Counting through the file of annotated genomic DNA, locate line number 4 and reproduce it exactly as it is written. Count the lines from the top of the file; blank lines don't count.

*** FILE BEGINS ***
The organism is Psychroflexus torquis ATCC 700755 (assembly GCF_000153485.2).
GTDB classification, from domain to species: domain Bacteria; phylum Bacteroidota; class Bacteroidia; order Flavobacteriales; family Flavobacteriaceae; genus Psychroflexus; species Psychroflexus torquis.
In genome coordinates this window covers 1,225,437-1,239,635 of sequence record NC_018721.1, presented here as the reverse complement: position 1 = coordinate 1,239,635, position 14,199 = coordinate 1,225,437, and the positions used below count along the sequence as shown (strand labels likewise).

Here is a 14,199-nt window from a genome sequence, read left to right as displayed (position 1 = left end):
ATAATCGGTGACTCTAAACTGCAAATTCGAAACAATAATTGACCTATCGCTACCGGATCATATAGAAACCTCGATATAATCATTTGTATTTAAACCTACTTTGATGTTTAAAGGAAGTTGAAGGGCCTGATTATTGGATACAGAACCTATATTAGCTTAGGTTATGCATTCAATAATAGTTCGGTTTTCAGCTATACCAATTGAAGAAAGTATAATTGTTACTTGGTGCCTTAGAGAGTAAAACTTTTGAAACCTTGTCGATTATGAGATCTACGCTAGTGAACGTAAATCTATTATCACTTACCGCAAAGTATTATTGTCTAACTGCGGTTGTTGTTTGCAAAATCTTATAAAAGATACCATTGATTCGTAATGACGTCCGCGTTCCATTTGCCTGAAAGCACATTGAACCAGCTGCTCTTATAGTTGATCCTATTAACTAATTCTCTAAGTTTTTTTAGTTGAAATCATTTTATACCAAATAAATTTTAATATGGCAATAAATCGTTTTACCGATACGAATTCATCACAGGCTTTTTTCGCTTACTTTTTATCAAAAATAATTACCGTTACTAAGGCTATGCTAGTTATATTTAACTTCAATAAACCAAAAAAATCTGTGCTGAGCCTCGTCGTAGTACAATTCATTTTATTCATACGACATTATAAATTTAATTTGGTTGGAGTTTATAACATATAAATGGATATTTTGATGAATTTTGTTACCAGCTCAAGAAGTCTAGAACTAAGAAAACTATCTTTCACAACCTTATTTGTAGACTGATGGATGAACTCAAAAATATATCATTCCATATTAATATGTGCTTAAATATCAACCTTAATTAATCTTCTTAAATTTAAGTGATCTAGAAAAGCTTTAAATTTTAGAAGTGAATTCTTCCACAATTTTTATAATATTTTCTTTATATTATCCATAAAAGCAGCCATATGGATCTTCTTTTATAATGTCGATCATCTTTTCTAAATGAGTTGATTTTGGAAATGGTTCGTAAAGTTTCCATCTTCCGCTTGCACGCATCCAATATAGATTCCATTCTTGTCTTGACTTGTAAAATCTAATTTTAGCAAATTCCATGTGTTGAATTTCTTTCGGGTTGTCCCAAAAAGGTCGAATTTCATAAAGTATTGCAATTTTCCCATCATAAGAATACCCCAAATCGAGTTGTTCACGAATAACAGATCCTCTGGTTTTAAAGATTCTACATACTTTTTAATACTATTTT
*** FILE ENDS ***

Here is a 14,199-nt window from a genome sequence, read left to right as displayed (position 1 = left end):